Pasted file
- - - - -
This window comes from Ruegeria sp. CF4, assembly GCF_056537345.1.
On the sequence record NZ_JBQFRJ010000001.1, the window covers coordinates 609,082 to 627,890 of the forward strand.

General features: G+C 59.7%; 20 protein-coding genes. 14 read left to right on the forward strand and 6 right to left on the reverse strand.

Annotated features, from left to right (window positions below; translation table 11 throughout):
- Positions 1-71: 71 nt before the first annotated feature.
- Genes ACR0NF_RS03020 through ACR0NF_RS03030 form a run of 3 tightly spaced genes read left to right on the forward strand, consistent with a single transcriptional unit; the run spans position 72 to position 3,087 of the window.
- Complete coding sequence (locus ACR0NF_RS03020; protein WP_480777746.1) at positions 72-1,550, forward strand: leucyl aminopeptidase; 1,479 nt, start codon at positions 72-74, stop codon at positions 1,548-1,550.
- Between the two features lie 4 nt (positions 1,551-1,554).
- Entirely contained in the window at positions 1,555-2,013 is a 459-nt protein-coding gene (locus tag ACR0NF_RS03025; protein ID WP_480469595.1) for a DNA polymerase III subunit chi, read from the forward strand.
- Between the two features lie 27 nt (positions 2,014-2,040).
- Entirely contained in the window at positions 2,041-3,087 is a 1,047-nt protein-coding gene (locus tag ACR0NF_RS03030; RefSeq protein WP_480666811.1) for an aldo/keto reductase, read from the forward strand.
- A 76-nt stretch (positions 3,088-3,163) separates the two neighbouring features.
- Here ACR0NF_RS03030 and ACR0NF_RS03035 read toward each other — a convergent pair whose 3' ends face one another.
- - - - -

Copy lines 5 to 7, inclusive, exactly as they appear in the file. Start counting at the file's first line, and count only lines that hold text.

- Positions 1-71: 71 nt before the first annotated feature.
- Genes ACR0NF_RS03020 through ACR0NF_RS03030 form a run of 3 tightly spaced genes read left to right on the forward strand, consistent with a single transcriptional unit; the run spans position 72 to position 3,087 of the window.
- Complete coding sequence (locus ACR0NF_RS03020; protein WP_480777746.1) at positions 72-1,550, forward strand: leucyl aminopeptidase; 1,479 nt, start codon at positions 72-74, stop codon at positions 1,548-1,550.